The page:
Rome(CNN) Cardinal George Pell, the most senior Catholic official to be convicted of child sex abuse before the ruling was overturned in 2020, has died, according to his secretary. He was 81.
Father Joseph Hamilton confirmed Pell's death on Tuesday evening local time after being admitted to a Rome hospital for hip replacement surgery. Hamilton said while the operation was successful, Pell subsequently suffered a cardiac arrest.
Born in the regional city of Ballarat, Australia, on June 8, 1941, Pell rose through the ranks of the Roman Catholic Church to become Vatican treasurer, considered by many to be the third most senior position within the church.
He served in that role from 2014 to 2019 in charge of Pope Francis' financial reforms, which largely stalled when he was called back to Australia to face allegations of historical sex abuse.
Pell was convicted of those charges in 2018 and served 13 months in prison before Australia's High Court overturned his conviction in April 2020. Pell strenuously denied the charges, which he dismissed in a 2016 police interview as a "product of fantasy."
In its two-page summary of the ruling, the High Court said that the jury "ought to have entertained a doubt as to the applicant's guilt" and ordered that the convictions be quashed.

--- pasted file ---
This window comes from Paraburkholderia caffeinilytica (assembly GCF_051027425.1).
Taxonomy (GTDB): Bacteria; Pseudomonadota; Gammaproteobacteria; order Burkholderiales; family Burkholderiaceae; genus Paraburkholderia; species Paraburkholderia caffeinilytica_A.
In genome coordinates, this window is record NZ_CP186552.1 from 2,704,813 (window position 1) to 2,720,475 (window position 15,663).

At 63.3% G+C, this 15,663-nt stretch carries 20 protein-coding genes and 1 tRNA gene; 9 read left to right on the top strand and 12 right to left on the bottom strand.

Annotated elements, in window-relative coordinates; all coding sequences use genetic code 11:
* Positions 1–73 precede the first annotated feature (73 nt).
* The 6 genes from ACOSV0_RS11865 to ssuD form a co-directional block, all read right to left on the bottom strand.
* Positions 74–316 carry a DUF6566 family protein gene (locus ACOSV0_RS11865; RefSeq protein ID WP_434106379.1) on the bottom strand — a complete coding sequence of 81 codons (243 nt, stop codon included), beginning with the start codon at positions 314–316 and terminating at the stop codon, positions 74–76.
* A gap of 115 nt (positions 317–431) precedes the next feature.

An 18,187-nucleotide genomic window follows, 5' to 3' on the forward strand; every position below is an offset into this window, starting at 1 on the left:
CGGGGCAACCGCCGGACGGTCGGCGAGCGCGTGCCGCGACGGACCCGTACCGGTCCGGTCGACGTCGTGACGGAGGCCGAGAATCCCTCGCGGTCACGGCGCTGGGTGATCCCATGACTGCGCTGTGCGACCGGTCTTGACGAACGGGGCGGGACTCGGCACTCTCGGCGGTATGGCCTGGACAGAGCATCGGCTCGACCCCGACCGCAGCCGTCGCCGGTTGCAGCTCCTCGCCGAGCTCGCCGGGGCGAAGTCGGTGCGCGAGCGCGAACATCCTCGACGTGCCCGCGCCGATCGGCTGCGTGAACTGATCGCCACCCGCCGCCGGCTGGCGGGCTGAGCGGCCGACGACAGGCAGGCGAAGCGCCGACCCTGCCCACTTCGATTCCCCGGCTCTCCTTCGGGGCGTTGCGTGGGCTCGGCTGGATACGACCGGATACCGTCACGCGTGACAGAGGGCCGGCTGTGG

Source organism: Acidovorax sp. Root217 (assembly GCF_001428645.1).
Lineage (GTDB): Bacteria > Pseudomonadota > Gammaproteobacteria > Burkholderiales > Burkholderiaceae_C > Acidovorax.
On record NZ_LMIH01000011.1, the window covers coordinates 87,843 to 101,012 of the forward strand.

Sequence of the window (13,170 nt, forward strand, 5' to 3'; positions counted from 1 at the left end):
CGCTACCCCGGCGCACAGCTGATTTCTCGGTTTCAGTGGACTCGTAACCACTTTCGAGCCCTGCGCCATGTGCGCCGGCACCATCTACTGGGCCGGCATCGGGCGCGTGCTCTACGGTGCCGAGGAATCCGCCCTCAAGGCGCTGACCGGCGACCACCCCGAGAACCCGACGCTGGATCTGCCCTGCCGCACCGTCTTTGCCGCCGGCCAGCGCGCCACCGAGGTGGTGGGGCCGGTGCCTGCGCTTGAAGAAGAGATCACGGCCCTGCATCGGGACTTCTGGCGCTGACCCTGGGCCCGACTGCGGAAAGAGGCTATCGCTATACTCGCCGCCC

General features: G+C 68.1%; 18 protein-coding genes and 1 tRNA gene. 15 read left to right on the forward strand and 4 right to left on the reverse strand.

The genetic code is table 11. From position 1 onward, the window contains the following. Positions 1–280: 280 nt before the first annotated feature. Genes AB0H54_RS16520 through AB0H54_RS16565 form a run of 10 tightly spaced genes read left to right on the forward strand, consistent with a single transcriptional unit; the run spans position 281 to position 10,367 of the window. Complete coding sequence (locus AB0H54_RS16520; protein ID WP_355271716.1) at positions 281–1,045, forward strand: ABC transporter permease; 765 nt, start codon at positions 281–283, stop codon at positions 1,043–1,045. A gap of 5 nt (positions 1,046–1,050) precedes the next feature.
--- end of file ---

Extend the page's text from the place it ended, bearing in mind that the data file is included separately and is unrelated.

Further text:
In a statement, the Archbishop of Sydney Anthony Fisher expressed sadness at Pell's death. "This news comes as a great shock to all of us. Please pray for the repose of the soul of Cardinal Pell, for comfort and consolation for his family and for all of those who loved him and are grieving him at this time," he said in a Facebook post.
When asked about Pell's death on Tuesday, Australian Prime Minister Anthony Albanese said he'd extended his condolences to Fisher on behalf of the government. "For many people, particularly of the Catholic faith, this will be a difficult day and I express my condolences to all those who are mourning," he said.
Pell is a divisive figure in Australia and many on Twitter used the occasion of his death to express their support for the survivors of child sex abuse.
Pell was ordained a Catholic priest in December 1966 and subsequently studied in Rome, Oxford, and Cambridge.
He returned to Australia in 1971 and for the next two decades served as a priest in small parishes in Victoria and New South Wales.
In 1996, Pope John Paul II made him archbishop of Melbourne, where Pell put in place one of the earliest programs in the Catholic Church to address sex abuse accusations, called the Melbourne Response. Critics say it was geared to prevent scandal and could have been more generous to victims.
Pell became archbishop of Sydney in 2001 and cardinal in 2003, both under John Paul II, and as a member of the College of Cardinals, he was among the group of senior church officials who elected the late Pope Benedict in 2005 and Pope Francis in 2013.
In 2014, Pell moved to Rome after Pope Francis handpicked him to serve as treasurer of the Vatican and one of nine advisers on the Council of Cardinals to the Pope.
Pell was also outspoken about his views against same-sex marriage, abortion and contraception.
At the Fota VIII International Liturgy Conference in Cork, Ireland, in 2015, Pell said Western society was abandoning many of its Christian legal foundations by passing same-sex marriage laws.